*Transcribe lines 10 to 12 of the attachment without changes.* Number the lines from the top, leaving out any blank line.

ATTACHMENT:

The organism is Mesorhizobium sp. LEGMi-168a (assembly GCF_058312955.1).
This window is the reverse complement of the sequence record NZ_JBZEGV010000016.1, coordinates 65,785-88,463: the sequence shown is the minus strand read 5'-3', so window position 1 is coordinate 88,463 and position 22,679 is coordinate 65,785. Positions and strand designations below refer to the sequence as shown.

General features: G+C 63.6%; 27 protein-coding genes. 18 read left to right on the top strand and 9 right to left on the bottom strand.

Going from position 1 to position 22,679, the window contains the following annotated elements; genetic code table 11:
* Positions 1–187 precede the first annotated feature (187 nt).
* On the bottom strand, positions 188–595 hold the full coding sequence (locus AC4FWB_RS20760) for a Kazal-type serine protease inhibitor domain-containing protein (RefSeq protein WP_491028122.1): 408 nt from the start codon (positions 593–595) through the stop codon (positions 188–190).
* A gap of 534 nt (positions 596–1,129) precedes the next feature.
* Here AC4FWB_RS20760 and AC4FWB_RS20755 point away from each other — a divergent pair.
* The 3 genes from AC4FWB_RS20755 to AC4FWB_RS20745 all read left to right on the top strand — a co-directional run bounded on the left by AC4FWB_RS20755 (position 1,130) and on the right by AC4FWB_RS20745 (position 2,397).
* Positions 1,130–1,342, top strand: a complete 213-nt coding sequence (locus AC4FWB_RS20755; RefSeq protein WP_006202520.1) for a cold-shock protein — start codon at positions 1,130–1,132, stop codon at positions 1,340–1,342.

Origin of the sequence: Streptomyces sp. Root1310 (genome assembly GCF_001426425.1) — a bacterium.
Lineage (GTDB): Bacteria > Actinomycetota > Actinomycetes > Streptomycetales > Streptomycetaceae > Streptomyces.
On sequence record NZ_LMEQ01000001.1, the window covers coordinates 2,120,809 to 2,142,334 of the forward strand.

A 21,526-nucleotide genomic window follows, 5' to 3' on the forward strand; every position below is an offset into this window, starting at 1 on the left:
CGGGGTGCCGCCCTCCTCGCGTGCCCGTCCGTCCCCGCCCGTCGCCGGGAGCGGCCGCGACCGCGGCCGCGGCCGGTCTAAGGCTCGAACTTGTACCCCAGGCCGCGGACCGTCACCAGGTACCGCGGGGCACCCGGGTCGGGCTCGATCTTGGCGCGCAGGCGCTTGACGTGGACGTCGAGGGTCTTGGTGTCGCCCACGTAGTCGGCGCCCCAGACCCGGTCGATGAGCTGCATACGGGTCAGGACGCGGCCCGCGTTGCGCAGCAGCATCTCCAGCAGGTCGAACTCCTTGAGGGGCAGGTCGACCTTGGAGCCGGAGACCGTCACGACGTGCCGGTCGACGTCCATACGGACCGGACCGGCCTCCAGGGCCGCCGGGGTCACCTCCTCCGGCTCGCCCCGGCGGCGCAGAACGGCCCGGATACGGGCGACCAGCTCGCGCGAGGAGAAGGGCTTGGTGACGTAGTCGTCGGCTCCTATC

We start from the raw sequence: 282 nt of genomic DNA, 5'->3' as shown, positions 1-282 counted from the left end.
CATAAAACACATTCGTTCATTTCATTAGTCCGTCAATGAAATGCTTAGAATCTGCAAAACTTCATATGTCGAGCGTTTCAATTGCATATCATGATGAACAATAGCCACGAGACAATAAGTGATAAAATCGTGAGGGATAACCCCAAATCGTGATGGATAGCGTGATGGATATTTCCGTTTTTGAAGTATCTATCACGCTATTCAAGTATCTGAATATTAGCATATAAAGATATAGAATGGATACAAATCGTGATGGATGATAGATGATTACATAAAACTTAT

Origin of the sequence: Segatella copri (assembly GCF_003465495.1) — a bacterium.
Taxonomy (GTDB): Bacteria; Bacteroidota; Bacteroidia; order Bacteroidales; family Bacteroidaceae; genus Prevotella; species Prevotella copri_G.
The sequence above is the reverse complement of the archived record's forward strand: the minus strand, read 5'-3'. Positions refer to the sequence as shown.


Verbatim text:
* Positions 1,130–1,342, top strand: a complete 213-nt coding sequence (locus AC4FWB_RS20755; RefSeq protein WP_006202520.1) for a cold-shock protein — start codon at positions 1,130–1,132, stop codon at positions 1,340–1,342.

Origin of the sequence: Streptomyces sp. Root1310 (genome assembly GCF_001426425.1) — a bacterium.
Lineage (GTDB): Bacteria > Actinomycetota > Actinomycetes > Streptomycetales > Streptomycetaceae > Streptomyces.